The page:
Why does provenance decision making at the NGA only apply to the objects in its collection and not the land it is on? How can you have an “Australian National Gallery” in Ngunnawal and Ngambri country? And how can the NGA, and the other Australian state galleries, resolve this contradiction between their provenance policies and the stolen land they occupy?


Skateboards and art

(All photos Mark Holsworth 1. Melbourne Stencil Festival exhibition installation, 2. Sunfigo decorated deck, 3. *scape park, Singapore, 4. Trev on skateboard 1977, 5. Claudia Moondoonuthi, 36 flip on country, 6. Hyunjun Koo decks, Seoul, 7. unpainted decks in art supply shop 8. Jud Wimhurst Van Gogh and Francis Bacon, 9. Viki Murray and Mandy Lane street art, Melbourne 10. Viki Murray street art, 11. Viki Murray and others, 12. skateboards and rollerblades prohibited sign, Melb. 13. Joel Gailer printing skateboard wheels, 14. 15. 16. Performprint skateboarders)

The symbiotic relationship between graffiti and skateboards making each one is stronger from the relationship. The painted concrete of skateparks, the boards, the streets… (I don’t have the photos for this one.)

Two examples of this interaction is Viki Murray stencils of skateboard riders (see my post about her), and Joel Gailer’s Performprint printing using skateboard wheels to print (see my post about Performprint). 


Art and Waiting

I have done a lot of waiting at train stations, airports, and hospital waiting rooms. While waiting, nothing changes. It is horrible; time seems to slow down as you wait. That is the difference between the liner astronomical time and the perceived experience of durations. So if you think that time is dragging through the lockdown, the answer is yes; it is due to a lack of sensory stimulation. But what if art installations could alter perceived time?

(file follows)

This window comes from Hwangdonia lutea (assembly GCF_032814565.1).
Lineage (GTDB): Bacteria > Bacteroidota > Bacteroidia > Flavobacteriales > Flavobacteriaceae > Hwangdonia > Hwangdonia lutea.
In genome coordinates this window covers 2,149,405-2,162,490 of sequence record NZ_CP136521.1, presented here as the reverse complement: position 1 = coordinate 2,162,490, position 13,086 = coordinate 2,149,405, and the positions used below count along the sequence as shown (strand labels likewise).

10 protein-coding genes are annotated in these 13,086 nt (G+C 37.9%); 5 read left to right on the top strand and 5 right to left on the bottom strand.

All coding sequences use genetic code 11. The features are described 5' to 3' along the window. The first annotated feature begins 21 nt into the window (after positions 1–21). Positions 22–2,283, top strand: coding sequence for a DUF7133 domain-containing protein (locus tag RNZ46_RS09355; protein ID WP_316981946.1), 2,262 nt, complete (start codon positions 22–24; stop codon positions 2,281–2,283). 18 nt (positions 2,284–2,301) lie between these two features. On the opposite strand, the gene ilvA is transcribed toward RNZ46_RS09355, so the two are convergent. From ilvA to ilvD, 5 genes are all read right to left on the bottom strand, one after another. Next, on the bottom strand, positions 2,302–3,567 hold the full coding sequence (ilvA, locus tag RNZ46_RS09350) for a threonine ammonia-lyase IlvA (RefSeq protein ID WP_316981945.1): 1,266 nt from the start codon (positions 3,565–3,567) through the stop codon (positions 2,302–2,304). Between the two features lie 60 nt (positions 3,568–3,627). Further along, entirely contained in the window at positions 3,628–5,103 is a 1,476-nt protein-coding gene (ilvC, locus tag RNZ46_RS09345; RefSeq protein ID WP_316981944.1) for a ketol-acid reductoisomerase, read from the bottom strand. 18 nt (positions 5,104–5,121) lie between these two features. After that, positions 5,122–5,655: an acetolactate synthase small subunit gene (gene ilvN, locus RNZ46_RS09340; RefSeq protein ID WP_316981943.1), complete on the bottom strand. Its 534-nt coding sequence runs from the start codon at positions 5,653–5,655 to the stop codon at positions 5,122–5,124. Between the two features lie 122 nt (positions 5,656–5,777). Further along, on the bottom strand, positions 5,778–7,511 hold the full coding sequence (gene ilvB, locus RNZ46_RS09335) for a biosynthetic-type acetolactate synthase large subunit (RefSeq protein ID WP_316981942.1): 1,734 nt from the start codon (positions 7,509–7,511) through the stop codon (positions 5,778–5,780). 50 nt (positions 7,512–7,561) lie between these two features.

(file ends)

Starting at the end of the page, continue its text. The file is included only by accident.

(image courtesy Swiss National Research Foundation)

“Public art and public space – Waiting stress and waiting pleasure” by Harald Klingemann et al. (Time & Society, July 2015) is a study of changing time perception in waiting rooms through the use of art. Two different types of waiting rooms, a clinical and an administrative, were assessed with a control sample and two artistic interventions.

The experiment went beyond the standard waiting room decoration of hanging pictures on the wall and playing music. They produced “two different, but comparable artistic interventions”, one action-oriented and the other observation-oriented, for two waiting areas. The observation-oriented installation included olfactory and tactile design elements along with screens of natural scenes and textile hangings. The action-oriented had interactive digital art on iPads and a bubble column. (See the page of photos of the two waiting rooms.) “Michel Winterberg as media artist providing essential technical support with his interactive installation ‘waiting shadows’”. One interesting aspect of the experiment was that “the installations do not have any labels that would suggest an obligation to use them.”

The results were measured with hundreds of interviews and observers counting almost two thousand people’s waiting room activity: interactions with the art and stress indicators. The results are not that impressive, a few minutes difference between the actual and the perceived along with less observable indications of stress. Not surprisingly playing with interactive art proved the best at reducing perceived waiting time and stress.

In some respects this research is obvious, that the results did not surprise the authors. Still, given the millions of people in waiting rooms worldwide whose stress and perceived waiting time could be reduced I’m glad that it was funded by the Swiss National Research Foundation. At least now there is some more data and assuming that the art was average, making me wonder how better art could improve the results. There are wide-reaching implications to this research, which could be applied to many public places where people wait. Public art is often thought of as placemaking but not so often as abating the impacts of places on people.